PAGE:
NEW: Wachtell discusses the decision in Delaware Court of Chancery Rejects Challenge to CEO Separation Agreement.
$$$ Law360 discusses the decision in Lululemon Escapes Investor’s Toxic Work Culture Claims.
The Delaware Court of Chancery, in Hubert Owens v. Tim M. Mayleben, et al. and Esperion Therapeutics, Inc., C.A. No. 12985-VCS, memo. op. (Del. Ch. Feb. 13, 2020), dismissed putative derivative plaintiff’s claims challenging allegedly misleading public statements regarding a drug candidate on demand futility grounds for failing to plead directors faced a substantial likelihood of liability or made intentional misstatements, rejecting application of the “core operations” doctrine under which a court may infer board knowledge of matters relating to a corporation’s core product.
NEW: K&L Gates discusses the decision in Caremark Claim Dismissed Due to Inadequate Pleading of Demand Futility.
$$$ Law360 discusses the decision in Chancery Drops Suit Over Biopharma Firm’s Cholesterol Drug.
The Delaware Court of Chancery, in The Chemours Co. v. DowDuPont, Inc., et al., C.A. No. 2019-0351-SG, memo. op. (Del. Ch. Mar. 30, 2020), dismissed a spun-off subsidiary’s claims against its former parent’s successor in favor of arbitration, rejecting the subsidiary’s argument that it could not have assented to be bound by the spinoff agreement’s arbitration provisions because it was controlled by its parent.
NEW: Cleary Gottlieb discuss the decision in Don’t Bite the Hand that Feeds You: Delaware Court of Chancery Holds Spin-Offs Are Not Unconscionable.
The Washington Post discusses the decision in Judge dismisses Chemours lawsuit against DuPont.
Courthouse News Service discusses the decision in DuPont Ducks Suit From Entity Spun Off to Handle Chemical Liabilities.
Delaware Business Now discusses the decision in Chancery Court dismisses Chemours suit against DuPont.
NEW: Shearman & Sterling discusses the U.S. Court of Appeals for the Second Circuit’s decision in Chufen Chen, et al. v. Dunkin’ Brands, Inc., No. 18-3087, opinion (2d Cir. Mar. 31, 2020), finding that registration to do business in New York does no subject a company to general personal jurisdiction in The Second Circuit Holds that New York Business Registration Does Not Constitute Consent to General Personal Jurisdiction.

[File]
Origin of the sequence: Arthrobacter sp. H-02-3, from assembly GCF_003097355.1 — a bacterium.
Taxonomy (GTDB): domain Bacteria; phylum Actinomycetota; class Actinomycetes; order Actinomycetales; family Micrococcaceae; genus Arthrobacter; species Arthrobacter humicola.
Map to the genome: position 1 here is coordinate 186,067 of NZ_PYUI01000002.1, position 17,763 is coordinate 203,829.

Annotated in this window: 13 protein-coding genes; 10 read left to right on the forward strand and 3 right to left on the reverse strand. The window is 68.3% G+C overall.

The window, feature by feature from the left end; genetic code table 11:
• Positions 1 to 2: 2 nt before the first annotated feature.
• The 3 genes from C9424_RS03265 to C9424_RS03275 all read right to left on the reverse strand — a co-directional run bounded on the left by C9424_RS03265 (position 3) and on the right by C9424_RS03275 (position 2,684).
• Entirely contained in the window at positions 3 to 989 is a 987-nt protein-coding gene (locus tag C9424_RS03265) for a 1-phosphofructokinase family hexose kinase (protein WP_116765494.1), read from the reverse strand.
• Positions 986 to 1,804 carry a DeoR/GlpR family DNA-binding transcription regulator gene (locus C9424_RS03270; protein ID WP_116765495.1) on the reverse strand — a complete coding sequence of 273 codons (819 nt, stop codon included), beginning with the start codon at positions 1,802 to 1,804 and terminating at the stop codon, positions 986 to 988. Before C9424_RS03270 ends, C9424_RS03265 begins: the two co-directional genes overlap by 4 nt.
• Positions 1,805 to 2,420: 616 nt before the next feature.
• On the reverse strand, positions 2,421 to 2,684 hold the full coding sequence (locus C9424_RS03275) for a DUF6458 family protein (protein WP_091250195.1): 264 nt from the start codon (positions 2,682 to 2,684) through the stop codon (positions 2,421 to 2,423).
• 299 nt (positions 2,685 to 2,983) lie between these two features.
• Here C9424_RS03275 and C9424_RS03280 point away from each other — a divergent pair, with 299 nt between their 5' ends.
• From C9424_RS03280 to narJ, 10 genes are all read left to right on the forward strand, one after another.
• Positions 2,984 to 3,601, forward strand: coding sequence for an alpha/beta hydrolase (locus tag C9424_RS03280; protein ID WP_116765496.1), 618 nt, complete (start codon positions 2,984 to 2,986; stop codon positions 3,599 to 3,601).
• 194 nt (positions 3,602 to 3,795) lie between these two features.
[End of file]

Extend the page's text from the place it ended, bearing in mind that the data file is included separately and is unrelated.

Sheppard Mullin discusses the U.S. Court of Appeals for the Second Circuit’s decision in Chufen Chen, et al. v. Dunkin’ Brands, Inc., No. 18-3087, opinion (2d Cir. Mar. 31, 2020), finding that registration to do business in New York does no subject a company to general personal jurisdiction in Second Circuit Holds that Registering to do Business in New York Under Section 1301 of the Business Corporation Law Does Not Constitute Consent to General Personal Jurisdiction in New York Courts.
The Court of Chancery, in K-Bar Holdings, LLC v. Robert A. Rucker, et al. and Tile Shop Holdings, Inc., C.A. No. 2019-0892-SG, transcript (Del. Ch. Nov. 8, 2019; filed Dec. 12, 2019), granted a motion to expedite plaintiff’s claim alleging that a publicly company board breached fiduciary duties by failing to take defensive steps while the company’s stock price was depressed, and a stockholder group increase its ownership from 30% to over 40%.
Freshfields discusses the ruling, and its relevance to current depressed market conditions, in Fiduciary Duties During a Time of Volatility.
Farrel Fritz discusses the New York Appellate Division’s decision in Favourite, Ltd., et al. v. Benedetto Cico, et al., No. 11166, opinion (N.Y. App. Mar. 3, 2020), which found that non-managing members of a manager-managed Delaware LLC, who owned more than 50% of the LLC’s membership interests and removed the LLC’s managers, lacked authority to revive the LLC after its certificate of formation was cancelled for failure to designate a new registered agent within 30 days of its former agent’s resignation in Unauthorized Certificate of Revival Dooms Delaware LLC’s Claims Against Former Managing Members.